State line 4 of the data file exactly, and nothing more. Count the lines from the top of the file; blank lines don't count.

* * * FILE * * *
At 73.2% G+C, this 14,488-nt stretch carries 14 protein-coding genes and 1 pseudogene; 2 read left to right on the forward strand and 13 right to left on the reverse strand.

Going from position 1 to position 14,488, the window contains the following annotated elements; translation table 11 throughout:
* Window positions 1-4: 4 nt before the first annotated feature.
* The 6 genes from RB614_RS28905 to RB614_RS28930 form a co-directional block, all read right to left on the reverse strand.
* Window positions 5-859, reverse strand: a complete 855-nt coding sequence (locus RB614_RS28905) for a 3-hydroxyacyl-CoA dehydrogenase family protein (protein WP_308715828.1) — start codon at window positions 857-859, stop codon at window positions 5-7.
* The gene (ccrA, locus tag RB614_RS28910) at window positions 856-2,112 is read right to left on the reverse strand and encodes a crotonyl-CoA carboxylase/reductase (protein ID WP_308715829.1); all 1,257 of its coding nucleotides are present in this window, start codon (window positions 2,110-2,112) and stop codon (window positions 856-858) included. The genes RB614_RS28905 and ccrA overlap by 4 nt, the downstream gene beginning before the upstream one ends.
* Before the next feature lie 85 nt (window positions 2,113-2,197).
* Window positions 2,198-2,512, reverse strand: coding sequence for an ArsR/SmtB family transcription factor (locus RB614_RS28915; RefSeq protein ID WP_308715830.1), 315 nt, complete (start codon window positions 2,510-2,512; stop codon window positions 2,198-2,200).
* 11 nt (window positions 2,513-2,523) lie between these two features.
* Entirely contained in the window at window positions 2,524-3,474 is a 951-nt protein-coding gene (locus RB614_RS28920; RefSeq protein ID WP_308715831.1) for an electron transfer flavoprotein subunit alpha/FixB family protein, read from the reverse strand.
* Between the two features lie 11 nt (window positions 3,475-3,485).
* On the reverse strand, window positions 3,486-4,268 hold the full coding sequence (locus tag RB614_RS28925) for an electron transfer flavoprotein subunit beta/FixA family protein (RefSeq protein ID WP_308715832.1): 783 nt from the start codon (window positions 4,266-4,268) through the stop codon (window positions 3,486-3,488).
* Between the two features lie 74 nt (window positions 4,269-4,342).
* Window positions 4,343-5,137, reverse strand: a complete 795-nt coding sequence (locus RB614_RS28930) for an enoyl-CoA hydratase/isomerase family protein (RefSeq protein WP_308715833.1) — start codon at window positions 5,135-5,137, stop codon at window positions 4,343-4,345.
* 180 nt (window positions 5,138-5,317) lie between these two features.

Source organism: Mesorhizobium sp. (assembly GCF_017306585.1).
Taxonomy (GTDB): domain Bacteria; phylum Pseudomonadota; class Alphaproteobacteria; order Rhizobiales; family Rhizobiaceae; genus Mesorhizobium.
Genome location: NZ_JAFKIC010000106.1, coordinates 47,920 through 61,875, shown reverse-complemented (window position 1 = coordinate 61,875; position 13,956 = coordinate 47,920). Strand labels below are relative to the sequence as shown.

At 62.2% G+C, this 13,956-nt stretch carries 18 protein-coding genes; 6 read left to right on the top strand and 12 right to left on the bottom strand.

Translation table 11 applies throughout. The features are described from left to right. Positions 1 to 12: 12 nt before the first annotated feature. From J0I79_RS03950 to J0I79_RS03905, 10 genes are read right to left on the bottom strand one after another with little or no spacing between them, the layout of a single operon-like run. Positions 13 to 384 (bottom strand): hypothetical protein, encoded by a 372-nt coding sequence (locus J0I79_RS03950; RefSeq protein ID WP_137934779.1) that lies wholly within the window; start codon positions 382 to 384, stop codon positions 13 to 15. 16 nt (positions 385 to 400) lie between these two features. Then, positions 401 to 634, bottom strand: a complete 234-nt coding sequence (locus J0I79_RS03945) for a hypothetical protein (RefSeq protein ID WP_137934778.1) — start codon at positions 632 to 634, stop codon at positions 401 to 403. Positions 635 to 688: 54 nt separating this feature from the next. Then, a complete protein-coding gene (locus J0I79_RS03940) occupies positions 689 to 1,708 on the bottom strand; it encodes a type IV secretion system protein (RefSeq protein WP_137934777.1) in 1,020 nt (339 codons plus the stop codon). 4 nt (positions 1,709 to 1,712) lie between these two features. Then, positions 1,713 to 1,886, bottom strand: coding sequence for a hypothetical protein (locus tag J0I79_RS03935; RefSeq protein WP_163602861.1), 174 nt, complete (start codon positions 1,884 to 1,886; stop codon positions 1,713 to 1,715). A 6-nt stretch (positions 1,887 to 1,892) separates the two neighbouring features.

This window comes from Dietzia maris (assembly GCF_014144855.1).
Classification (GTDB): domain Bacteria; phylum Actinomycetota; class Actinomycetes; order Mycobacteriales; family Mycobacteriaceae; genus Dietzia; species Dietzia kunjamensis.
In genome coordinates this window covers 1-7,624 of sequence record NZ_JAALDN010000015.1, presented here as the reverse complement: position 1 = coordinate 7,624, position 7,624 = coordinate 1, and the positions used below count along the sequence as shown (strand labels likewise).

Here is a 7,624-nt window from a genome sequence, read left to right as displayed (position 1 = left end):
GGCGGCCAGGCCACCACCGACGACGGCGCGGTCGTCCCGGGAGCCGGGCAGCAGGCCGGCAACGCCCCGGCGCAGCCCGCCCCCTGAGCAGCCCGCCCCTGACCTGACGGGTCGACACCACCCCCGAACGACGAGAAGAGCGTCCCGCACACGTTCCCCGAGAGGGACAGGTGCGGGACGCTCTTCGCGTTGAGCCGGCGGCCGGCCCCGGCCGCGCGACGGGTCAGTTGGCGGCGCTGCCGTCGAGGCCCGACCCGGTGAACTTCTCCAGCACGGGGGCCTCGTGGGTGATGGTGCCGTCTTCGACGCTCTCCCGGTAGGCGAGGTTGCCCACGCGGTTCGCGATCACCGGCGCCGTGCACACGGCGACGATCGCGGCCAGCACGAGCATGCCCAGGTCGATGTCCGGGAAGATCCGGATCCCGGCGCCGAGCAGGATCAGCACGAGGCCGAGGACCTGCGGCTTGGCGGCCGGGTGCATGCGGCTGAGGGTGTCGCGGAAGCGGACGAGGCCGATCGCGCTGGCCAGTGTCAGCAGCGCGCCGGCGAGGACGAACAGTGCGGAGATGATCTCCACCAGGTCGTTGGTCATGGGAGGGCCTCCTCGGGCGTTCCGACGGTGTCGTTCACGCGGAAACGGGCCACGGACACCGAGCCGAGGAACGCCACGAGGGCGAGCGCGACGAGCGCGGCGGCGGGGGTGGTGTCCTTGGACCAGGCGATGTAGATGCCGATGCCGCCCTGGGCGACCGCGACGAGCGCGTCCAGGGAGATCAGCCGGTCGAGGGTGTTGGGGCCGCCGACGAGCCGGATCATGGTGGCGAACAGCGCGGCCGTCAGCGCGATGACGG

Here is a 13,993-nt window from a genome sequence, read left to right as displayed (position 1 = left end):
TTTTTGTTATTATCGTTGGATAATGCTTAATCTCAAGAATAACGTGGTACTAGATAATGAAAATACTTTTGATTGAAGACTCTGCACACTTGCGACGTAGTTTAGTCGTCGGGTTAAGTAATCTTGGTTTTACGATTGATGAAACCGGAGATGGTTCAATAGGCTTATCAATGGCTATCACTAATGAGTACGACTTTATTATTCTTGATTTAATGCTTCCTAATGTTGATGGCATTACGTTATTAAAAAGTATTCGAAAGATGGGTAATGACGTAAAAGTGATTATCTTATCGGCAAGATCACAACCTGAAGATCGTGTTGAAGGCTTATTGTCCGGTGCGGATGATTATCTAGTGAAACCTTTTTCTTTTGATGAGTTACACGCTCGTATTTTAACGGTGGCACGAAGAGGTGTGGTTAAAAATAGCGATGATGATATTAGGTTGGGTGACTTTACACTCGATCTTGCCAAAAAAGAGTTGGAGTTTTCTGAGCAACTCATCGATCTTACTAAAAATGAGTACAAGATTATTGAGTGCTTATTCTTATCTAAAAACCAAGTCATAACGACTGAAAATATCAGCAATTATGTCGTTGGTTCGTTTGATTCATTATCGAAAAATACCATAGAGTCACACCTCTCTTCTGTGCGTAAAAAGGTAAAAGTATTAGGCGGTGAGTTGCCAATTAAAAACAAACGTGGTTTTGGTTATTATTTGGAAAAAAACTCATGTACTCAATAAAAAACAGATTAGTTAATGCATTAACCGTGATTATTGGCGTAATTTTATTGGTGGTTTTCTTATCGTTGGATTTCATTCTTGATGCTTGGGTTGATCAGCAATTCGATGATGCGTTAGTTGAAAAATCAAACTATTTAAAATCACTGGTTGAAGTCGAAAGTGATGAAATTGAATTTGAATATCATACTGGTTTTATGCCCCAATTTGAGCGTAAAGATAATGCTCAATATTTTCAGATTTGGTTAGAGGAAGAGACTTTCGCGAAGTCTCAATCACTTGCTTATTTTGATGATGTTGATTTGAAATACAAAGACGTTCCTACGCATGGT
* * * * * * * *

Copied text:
* The 6 genes from RB614_RS28905 to RB614_RS28930 form a co-directional block, all read right to left on the reverse strand.